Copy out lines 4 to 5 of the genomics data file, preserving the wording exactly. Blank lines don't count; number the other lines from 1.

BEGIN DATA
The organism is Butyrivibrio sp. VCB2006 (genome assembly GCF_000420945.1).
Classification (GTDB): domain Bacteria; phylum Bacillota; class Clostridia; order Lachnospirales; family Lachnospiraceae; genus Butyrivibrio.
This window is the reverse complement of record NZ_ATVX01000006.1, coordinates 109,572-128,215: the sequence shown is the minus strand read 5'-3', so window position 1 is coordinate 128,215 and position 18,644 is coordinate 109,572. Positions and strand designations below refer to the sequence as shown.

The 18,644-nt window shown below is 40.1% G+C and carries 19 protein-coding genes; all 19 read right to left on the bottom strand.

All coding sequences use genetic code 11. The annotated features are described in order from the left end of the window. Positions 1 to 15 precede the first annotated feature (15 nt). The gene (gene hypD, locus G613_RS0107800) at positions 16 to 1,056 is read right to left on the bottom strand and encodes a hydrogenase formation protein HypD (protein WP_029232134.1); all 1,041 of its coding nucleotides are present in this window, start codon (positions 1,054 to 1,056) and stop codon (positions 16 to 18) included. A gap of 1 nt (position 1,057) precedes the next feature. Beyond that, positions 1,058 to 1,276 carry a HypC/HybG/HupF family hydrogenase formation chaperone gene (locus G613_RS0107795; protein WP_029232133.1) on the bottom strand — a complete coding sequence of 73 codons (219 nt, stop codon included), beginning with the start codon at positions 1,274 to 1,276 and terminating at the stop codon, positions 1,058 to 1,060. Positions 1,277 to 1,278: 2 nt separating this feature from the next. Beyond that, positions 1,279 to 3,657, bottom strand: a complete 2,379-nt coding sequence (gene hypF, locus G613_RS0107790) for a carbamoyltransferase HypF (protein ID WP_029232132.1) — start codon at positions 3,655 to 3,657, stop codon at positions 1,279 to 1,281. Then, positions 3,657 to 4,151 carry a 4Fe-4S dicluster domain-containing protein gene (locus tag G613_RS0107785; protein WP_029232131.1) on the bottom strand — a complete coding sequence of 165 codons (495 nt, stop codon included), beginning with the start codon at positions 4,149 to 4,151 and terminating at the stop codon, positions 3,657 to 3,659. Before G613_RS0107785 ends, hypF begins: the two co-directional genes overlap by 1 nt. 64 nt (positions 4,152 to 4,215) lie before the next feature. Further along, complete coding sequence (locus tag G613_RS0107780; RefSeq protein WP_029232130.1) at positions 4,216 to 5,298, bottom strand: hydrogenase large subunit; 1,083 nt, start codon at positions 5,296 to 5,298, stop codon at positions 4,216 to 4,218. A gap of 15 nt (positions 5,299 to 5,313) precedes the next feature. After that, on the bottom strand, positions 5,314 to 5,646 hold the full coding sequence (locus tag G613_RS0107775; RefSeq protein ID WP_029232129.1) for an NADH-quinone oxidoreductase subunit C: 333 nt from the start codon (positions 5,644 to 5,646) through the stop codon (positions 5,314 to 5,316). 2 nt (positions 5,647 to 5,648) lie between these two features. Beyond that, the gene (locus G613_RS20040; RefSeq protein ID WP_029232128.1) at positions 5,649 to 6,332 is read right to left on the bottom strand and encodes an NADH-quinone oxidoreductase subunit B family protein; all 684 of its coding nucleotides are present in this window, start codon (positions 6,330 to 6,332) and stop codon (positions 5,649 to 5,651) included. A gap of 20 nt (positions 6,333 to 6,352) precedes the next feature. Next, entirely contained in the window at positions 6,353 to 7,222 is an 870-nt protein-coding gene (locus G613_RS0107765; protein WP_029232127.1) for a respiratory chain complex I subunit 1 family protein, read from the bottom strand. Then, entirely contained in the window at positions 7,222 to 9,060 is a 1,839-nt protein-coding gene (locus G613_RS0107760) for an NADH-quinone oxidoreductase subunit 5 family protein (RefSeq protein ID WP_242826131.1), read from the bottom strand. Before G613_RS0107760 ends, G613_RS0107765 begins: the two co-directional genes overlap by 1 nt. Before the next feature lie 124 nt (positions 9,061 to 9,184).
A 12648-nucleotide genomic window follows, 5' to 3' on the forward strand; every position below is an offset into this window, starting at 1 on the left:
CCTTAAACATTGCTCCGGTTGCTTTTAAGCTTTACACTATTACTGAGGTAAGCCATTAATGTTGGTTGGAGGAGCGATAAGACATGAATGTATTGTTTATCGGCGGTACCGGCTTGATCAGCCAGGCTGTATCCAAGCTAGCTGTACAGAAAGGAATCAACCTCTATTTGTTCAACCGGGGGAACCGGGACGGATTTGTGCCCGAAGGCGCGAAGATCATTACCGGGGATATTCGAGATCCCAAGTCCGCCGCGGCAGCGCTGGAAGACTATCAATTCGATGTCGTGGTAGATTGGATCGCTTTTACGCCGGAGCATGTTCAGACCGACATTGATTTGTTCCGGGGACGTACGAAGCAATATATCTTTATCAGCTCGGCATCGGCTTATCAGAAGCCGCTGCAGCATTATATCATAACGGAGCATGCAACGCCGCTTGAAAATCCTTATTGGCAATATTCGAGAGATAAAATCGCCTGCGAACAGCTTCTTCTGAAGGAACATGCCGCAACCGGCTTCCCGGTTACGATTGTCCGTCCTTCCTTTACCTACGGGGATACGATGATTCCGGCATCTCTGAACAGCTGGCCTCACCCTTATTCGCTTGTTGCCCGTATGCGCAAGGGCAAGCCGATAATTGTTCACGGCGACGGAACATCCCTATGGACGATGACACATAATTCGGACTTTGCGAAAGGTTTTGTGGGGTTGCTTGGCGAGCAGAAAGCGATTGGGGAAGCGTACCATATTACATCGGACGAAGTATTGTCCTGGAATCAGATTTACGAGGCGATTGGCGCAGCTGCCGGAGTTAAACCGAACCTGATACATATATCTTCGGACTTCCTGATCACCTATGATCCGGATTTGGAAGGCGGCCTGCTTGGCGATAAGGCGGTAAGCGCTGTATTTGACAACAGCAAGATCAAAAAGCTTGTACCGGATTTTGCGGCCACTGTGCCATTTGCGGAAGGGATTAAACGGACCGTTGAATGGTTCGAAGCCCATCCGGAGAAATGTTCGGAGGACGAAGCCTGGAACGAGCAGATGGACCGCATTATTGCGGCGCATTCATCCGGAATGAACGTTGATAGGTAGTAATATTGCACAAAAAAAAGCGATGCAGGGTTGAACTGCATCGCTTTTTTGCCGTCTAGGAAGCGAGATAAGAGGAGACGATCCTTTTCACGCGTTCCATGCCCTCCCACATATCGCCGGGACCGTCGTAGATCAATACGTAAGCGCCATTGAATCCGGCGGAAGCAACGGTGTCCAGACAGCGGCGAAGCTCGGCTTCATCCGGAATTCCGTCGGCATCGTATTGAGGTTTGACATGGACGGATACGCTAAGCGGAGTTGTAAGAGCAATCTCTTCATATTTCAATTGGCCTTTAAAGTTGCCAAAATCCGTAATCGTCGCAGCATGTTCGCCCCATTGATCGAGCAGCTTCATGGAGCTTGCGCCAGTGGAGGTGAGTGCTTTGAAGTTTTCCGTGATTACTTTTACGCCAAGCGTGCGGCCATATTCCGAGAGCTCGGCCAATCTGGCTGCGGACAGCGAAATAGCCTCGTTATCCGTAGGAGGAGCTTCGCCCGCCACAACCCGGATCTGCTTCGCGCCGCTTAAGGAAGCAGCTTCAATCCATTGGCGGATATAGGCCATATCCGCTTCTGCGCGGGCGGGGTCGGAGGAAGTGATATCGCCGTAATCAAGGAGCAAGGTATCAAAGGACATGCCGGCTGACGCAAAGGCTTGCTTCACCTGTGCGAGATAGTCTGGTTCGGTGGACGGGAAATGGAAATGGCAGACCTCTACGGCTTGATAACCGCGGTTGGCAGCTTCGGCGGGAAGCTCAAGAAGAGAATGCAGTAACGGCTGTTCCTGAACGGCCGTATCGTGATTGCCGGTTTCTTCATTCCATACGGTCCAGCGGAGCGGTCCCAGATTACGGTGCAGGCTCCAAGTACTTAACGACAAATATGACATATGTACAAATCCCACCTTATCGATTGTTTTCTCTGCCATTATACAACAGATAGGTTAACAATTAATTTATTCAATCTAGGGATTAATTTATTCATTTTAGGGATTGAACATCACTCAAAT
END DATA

The 18,644-nt window shown below is 40.1% G+C and carries 19 protein-coding genes; all 19 read right to left on the bottom strand.

All coding sequences use genetic code 11. The annotated features are described in order from the left end of the window. Positions 1 to 15 precede the first annotated feature (15 nt). The gene (gene hypD, locus G613_RS0107800) at positions 16 to 1,056 is read right to left on the bottom strand and encodes a hydrogenase formation protein HypD (protein WP_029232134.1); all 1,041 of its coding nucleotides are present in this window, start codon (positions 1,054 to 1,056) and stop codon (positions 16 to 18) included. A gap of 1 nt (position 1,057) precedes the next feature. Beyond that, positions 1,058 to 1,276 carry a HypC/HybG/HupF family hydrogenase formation chaperone gene (locus G613_RS0107795; protein WP_029232133.1) on the bottom strand — a complete coding sequence of 73 codons (219 nt, stop codon included), beginning with the start codon at positions 1,274 to 1,276 and terminating at the stop codon, positions 1,058 to 1,060. Positions 1,277 to 1,278: 2 nt separating this feature from the next. Beyond that, positions 1,279 to 3,657, bottom strand: a complete 2,379-nt coding sequence (gene hypF, locus G613_RS0107790) for a carbamoyltransferase HypF (protein ID WP_029232132.1) — start codon at positions 3,655 to 3,657, stop codon at positions 1,279 to 1,281. Then, positions 3,657 to 4,151 carry a 4Fe-4S dicluster domain-containing protein gene (locus tag G613_RS0107785; protein WP_029232131.1) on the bottom strand — a complete coding sequence of 165 codons (495 nt, stop codon included), beginning with the start codon at positions 4,149 to 4,151 and terminating at the stop codon, positions 3,657 to 3,659. Before G613_RS0107785 ends, hypF begins: the two co-directional genes overlap by 1 nt. 64 nt (positions 4,152 to 4,215) lie before the next feature. Further along, complete coding sequence (locus tag G613_RS0107780; RefSeq protein WP_029232130.1) at positions 4,216 to 5,298, bottom strand: hydrogenase large subunit; 1,083 nt, start codon at positions 5,296 to 5,298, stop codon at positions 4,216 to 4,218. A gap of 15 nt (positions 5,299 to 5,313) precedes the next feature. After that, on the bottom strand, positions 5,314 to 5,646 hold the full coding sequence (locus tag G613_RS0107775; RefSeq protein ID WP_029232129.1) for an NADH-quinone oxidoreductase subunit C: 333 nt from the start codon (positions 5,644 to 5,646) through the stop codon (positions 5,314 to 5,316). 2 nt (positions 5,647 to 5,648) lie between these two features. Beyond that, the gene (locus G613_RS20040; RefSeq protein ID WP_029232128.1) at positions 5,649 to 6,332 is read right to left on the bottom strand and encodes an NADH-quinone oxidoreductase subunit B family protein; all 684 of its coding nucleotides are present in this window, start codon (positions 6,330 to 6,332) and stop codon (positions 5,649 to 5,651) included. A gap of 20 nt (positions 6,333 to 6,352) precedes the next feature. Next, entirely contained in the window at positions 6,353 to 7,222 is an 870-nt protein-coding gene (locus G613_RS0107765; protein WP_029232127.1) for a respiratory chain complex I subunit 1 family protein, read from the bottom strand. Then, entirely contained in the window at positions 7,222 to 9,060 is a 1,839-nt protein-coding gene (locus G613_RS0107760) for an NADH-quinone oxidoreductase subunit 5 family protein (RefSeq protein ID WP_242826131.1), read from the bottom strand. Before G613_RS0107760 ends, G613_RS0107765 begins: the two co-directional genes overlap by 1 nt. Before the next feature lie 124 nt (positions 9,061 to 9,184).